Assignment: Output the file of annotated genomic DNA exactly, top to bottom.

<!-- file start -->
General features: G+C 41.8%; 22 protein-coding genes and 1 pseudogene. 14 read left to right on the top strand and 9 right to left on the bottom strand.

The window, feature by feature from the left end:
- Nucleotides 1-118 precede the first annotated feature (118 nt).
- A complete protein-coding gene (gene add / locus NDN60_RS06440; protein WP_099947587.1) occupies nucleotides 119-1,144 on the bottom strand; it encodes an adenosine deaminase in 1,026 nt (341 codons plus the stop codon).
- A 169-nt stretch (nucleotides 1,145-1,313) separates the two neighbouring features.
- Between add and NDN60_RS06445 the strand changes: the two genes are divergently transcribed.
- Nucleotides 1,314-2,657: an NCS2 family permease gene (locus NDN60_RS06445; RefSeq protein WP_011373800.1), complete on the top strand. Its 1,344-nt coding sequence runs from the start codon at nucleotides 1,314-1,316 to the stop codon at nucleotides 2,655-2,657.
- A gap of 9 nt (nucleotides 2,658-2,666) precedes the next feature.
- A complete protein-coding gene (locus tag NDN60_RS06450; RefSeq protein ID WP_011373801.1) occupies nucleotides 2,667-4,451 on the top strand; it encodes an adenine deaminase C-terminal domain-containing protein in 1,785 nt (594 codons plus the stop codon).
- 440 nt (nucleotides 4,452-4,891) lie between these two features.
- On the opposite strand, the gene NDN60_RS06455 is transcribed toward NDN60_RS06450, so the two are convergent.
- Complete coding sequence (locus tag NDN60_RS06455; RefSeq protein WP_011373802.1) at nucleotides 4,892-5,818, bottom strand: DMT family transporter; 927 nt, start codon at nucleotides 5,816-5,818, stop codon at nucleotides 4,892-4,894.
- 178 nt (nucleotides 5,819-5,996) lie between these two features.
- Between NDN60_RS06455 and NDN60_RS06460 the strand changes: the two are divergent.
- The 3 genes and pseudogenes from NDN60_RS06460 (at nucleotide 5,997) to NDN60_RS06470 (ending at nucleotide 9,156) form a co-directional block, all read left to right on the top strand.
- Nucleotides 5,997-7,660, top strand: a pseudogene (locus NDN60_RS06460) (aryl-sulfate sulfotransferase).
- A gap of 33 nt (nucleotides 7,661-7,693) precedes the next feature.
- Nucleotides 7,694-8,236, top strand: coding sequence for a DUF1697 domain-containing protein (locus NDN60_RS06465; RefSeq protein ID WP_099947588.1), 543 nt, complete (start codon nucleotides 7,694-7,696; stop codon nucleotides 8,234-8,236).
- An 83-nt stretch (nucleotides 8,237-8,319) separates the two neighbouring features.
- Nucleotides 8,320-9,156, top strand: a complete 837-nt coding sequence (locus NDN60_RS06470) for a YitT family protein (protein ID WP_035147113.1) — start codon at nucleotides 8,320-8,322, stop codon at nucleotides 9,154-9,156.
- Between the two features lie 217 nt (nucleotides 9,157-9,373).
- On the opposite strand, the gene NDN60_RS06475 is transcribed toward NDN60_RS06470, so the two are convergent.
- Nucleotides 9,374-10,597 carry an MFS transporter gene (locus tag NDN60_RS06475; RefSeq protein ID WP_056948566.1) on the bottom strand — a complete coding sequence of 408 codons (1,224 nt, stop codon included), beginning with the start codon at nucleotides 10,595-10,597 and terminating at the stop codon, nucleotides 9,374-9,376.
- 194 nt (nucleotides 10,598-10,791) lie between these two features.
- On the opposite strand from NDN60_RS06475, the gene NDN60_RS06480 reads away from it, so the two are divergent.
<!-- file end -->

General features: G+C 41.8%; 22 protein-coding genes and 1 pseudogene. 14 read left to right on the top strand and 9 right to left on the bottom strand.

The window, feature by feature from the left end:
- Nucleotides 1-118 precede the first annotated feature (118 nt).
- A complete protein-coding gene (gene add / locus NDN60_RS06440; protein WP_099947587.1) occupies nucleotides 119-1,144 on the bottom strand; it encodes an adenosine deaminase in 1,026 nt (341 codons plus the stop codon).
- A 169-nt stretch (nucleotides 1,145-1,313) separates the two neighbouring features.
- Between add and NDN60_RS06445 the strand changes: the two genes are divergently transcribed.
- Nucleotides 1,314-2,657: an NCS2 family permease gene (locus NDN60_RS06445; RefSeq protein WP_011373800.1), complete on the top strand. Its 1,344-nt coding sequence runs from the start codon at nucleotides 1,314-1,316 to the stop codon at nucleotides 2,655-2,657.
- A gap of 9 nt (nucleotides 2,658-2,666) precedes the next feature.
- A complete protein-coding gene (locus tag NDN60_RS06450; RefSeq protein ID WP_011373801.1) occupies nucleotides 2,667-4,451 on the top strand; it encodes an adenine deaminase C-terminal domain-containing protein in 1,785 nt (594 codons plus the stop codon).
- 440 nt (nucleotides 4,452-4,891) lie between these two features.
- On the opposite strand, the gene NDN60_RS06455 is transcribed toward NDN60_RS06450, so the two are convergent.
- Complete coding sequence (locus tag NDN60_RS06455; RefSeq protein WP_011373802.1) at nucleotides 4,892-5,818, bottom strand: DMT family transporter; 927 nt, start codon at nucleotides 5,816-5,818, stop codon at nucleotides 4,892-4,894.
- 178 nt (nucleotides 5,819-5,996) lie between these two features.
- Between NDN60_RS06455 and NDN60_RS06460 the strand changes: the two are divergent.
- The 3 genes and pseudogenes from NDN60_RS06460 (at nucleotide 5,997) to NDN60_RS06470 (ending at nucleotide 9,156) form a co-directional block, all read left to right on the top strand.
- Nucleotides 5,997-7,660, top strand: a pseudogene (locus NDN60_RS06460) (aryl-sulfate sulfotransferase).
- A gap of 33 nt (nucleotides 7,661-7,693) precedes the next feature.
- Nucleotides 7,694-8,236, top strand: coding sequence for a DUF1697 domain-containing protein (locus NDN60_RS06465; RefSeq protein ID WP_099947588.1), 543 nt, complete (start codon nucleotides 7,694-7,696; stop codon nucleotides 8,234-8,236).
- An 83-nt stretch (nucleotides 8,237-8,319) separates the two neighbouring features.
- Nucleotides 8,320-9,156, top strand: a complete 837-nt coding sequence (locus NDN60_RS06470) for a YitT family protein (protein ID WP_035147113.1) — start codon at nucleotides 8,320-8,322, stop codon at nucleotides 9,154-9,156.
- Between the two features lie 217 nt (nucleotides 9,157-9,373).
- On the opposite strand, the gene NDN60_RS06475 is transcribed toward NDN60_RS06470, so the two are convergent.
- Nucleotides 9,374-10,597 carry an MFS transporter gene (locus tag NDN60_RS06475; RefSeq protein ID WP_056948566.1) on the bottom strand — a complete coding sequence of 408 codons (1,224 nt, stop codon included), beginning with the start codon at nucleotides 10,595-10,597 and terminating at the stop codon, nucleotides 9,374-9,376.
- 194 nt (nucleotides 10,598-10,791) lie between these two features.
- On the opposite strand from NDN60_RS06475, the gene NDN60_RS06480 reads away from it, so the two are divergent.